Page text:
Measuring Success: How Much Exercise is Needed During Pregnancy?

EAST LANSING, Mich. — As the medical community uncovers more evidence of the benefits of exercise during pregnancy, a Michigan State University researcher is looking to pinpoint the most reliable and valid ways to assess physical activity in pregnant women.

Determining the accuracy of several popular physical activity measurement tools during pregnancy and postpartum will significantly help researchers studying the health benefits of exercise during those time periods, said Jim Pivarnik of the Department of Kinesiology, who is leading the study.

Jim Pivarnik, professor of kinesiology and epidemiology. Image credit: Michigan State University.

“The health care community has undergone a dramatic change when it comes to pregnancy and exercise,” said Pivarnik, who has been studying the topic for more than two decades. “As more research shows physical activity helps decrease the number of pregnancy-related maladies as well as future chronic disease risk, we need to make sure we use the best measurement tools available.”

While newer research points to the benefits of exercise during pregnancy, the type, intensity and amount of physical activity that is most beneficial is unknown, Pivarnik said. Part of that uncertainty is that physical activity measurement tools used during pregnancy have been imprecise.

“The physiological and anatomical changes associated with pregnancy affect a woman’s overall physical activity behavior, as well as the energy she expends performing specific tasks,” he said. “Therefore, findings regarding physical activity measurements obtained from studies using nonpregnant women may not be applicable to pregnant and postpartum women.”

Helen Knull, newly appointed coach of MSU’s field hockey team, is pregnant with her second child and taking part in the study. She said volunteering for the study was a “no-brainer” for her.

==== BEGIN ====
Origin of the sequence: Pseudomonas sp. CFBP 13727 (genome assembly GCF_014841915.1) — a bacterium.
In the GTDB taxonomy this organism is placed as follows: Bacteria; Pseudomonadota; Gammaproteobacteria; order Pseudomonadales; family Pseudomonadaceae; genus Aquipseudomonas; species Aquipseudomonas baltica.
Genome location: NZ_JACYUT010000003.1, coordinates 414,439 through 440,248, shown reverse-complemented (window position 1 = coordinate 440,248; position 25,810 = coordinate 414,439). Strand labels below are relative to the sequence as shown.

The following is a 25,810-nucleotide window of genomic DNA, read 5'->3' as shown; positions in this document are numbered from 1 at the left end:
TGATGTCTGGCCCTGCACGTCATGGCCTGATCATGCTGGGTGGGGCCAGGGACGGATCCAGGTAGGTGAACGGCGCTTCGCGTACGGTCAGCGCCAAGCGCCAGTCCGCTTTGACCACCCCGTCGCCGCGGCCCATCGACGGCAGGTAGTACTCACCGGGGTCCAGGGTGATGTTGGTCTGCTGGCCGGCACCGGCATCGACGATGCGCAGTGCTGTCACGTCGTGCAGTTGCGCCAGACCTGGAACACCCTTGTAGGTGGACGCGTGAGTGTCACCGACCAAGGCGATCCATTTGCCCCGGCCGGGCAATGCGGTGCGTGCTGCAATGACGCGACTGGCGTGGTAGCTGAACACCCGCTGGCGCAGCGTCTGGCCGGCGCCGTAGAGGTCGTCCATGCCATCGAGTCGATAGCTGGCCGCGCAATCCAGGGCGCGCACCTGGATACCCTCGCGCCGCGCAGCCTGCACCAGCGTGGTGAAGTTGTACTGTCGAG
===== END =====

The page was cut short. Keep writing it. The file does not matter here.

MSU field hockey coach Helen Knull participates recently in a study measuring exercise during pregnancy. Kinesiology graduate student Rebecca Rudey takes measurements. Image credit: G.L. Kohuth.

“I was active throughout my first pregnancy, and it not only helped me feel better physically but from a mental standpoint as well,” she said. “It’s important when women are pregnant that you continue to do some sort of exercise, even if it’s only walking.”

As part of the study, Pivarnik and his team will examine results at three time periods to determine the reliability and validity of several measures: 20 and 32 weeks of pregnancy, and 12 weeks postpartum. During each visit, physical activity will be assessed by three different measures: accelerometry (two ActiGraph accelerometers and one SenseWear Armband accelerometer), an Omron pedometer and the Pregnancy Physical Activity Questionnaire.

In addition, study participants will visit the Department of Kinesiology’s Human Energy Research Laboratory to complete a specific set of physical activities on two occasions, one week apart.

Reliability of the measures will be graded by comparing the energy expended during the first week with the second week in the women’s home environments, and comparing the energy expended during the first laboratory visit with the second laboratory visit.

*Source: Michigan State University.

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